When Your Stocks Crash, Here’re 3 Things You Shouldn’t Do

If you find that your stocks are down since 2015, don’t be surprised.

For instance, Singapore’s market barometer, the Strait Times Index  (SGX: ^STI), has fallen by 26% from its peak in 2015 (reached in April) to last Friday’s close.

Furthermore, only seven of the 30 stocks that make up the Straits Times Index had produced a positive return in 2015. The three worst stocks came from the likes of Noble Group Limited (SGX: N21)SembCorp Marine Ltd (SGX: S51), and SembCorp Industries Limited (SGX: U96).

In such a situation, your stocks may have fallen hard – or even crashed. The natural question could be what should you do? Thing is, it may be instructive to start with things you shouldn’t do. Here are three:

1. Have the idea that “I have made a mistake. I am a terrible investor” click here

2. Have the idea that “I bought it at $5, it’s now $3 – so, I’m should average down” click here

3. Have the thought that “There is no good news, all the news is terrible. I’m selling!”

It can seem hard to get any good news in the current environment. Most of the headlines seem gloomy.

For instance, Keppel Corporation Limited (SGX: BN4) has reduced the headcount in its Offshore and Marine segment by 6,000 employees. Meanwhile, Mapletree Industrial Trust (SGX: ME8U) had provided a gloomy outlook for the industrial real estate market in Singapore in its latest earnings. Elsewhere CDL Hospitality Trusts (SGX: J85) had recently given an uncertain outlook for the hospitality sector.

A collection of bad news – such as those above – can impose the idea that there is little chance for stocks to climb. Subsequently, an investor may be compelled to sell and wait for better times to appear.

Thing is, it is easier to miss good news when we are buried under gloomy headlines. And, there are good news around.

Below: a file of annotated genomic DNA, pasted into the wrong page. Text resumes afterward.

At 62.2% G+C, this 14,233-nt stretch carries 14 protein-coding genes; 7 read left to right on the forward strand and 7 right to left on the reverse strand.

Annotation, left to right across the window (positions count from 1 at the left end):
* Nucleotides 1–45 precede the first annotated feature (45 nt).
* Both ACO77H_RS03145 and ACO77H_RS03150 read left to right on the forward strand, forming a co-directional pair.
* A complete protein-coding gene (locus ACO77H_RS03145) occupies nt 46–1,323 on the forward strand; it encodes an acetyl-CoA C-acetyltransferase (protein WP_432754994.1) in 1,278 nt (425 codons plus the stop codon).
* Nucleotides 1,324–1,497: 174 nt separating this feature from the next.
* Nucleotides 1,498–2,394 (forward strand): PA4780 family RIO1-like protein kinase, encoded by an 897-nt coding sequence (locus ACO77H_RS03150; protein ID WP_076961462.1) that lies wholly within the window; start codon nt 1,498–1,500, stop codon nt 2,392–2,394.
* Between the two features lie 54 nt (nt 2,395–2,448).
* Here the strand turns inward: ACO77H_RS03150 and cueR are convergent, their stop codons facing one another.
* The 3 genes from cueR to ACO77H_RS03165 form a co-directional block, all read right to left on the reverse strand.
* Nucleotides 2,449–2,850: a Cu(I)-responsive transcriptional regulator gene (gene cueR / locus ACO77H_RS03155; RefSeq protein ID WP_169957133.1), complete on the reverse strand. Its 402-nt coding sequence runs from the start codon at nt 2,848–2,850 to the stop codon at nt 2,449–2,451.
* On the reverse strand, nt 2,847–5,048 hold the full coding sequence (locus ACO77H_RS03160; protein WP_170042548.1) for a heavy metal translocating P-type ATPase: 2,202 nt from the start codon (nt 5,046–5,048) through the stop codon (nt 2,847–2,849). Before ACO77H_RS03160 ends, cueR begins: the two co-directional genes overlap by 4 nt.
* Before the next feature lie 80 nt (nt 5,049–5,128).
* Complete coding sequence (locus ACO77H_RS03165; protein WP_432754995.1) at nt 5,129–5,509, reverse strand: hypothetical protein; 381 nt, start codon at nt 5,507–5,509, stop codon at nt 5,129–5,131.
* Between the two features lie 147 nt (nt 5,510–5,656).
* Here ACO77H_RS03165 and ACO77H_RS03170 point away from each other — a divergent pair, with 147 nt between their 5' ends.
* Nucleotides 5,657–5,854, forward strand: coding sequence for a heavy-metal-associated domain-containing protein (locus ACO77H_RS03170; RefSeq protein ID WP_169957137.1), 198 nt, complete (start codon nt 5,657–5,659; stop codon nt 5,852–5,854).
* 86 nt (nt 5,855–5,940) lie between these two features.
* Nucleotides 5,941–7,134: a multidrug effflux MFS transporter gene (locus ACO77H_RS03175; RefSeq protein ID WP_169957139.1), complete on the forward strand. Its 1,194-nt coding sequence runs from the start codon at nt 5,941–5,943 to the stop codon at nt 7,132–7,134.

Take SATS Ltd (SGX: S58) for instance. The catering giant recorded a meaty 27% year-on-year jump in quarterly profit in its latest reporting quarter. Meanwhile, electronics manufacturing services provider Venture Corporation Ltd (SGX: V03) had also bucked the trend by posting double-digit revenue and profit growth. Aircraft maintenance outfit SIA Engineering Ltd (SGX: S59) also had better news to share earlier in the month when it released its earnings and reported increased sales and profits.

It is not to say that the aforementioned trio make good buys now; as always, we should do our homework before buying any stock. The point about bringing up the trio of SATS, Venture, and SIA Engineering is to highlight the idea that if we keep our eyes on the business behind a stock ticker, we may see a different picture in certain pockets from the gloomy headlines which are prevalent today.

Good news may become buried under pessimistic headlines. If we can identify companies that have had great business performance but poor stock market performance, then we may have found stocks that can outperform over the long-term.

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The information provided is for general information purposes only and is not intended to be personalised investment or financial advice. Motley Fool Singapore contributor Chin Hui Leong doesn’t own shares in any companies mentioned.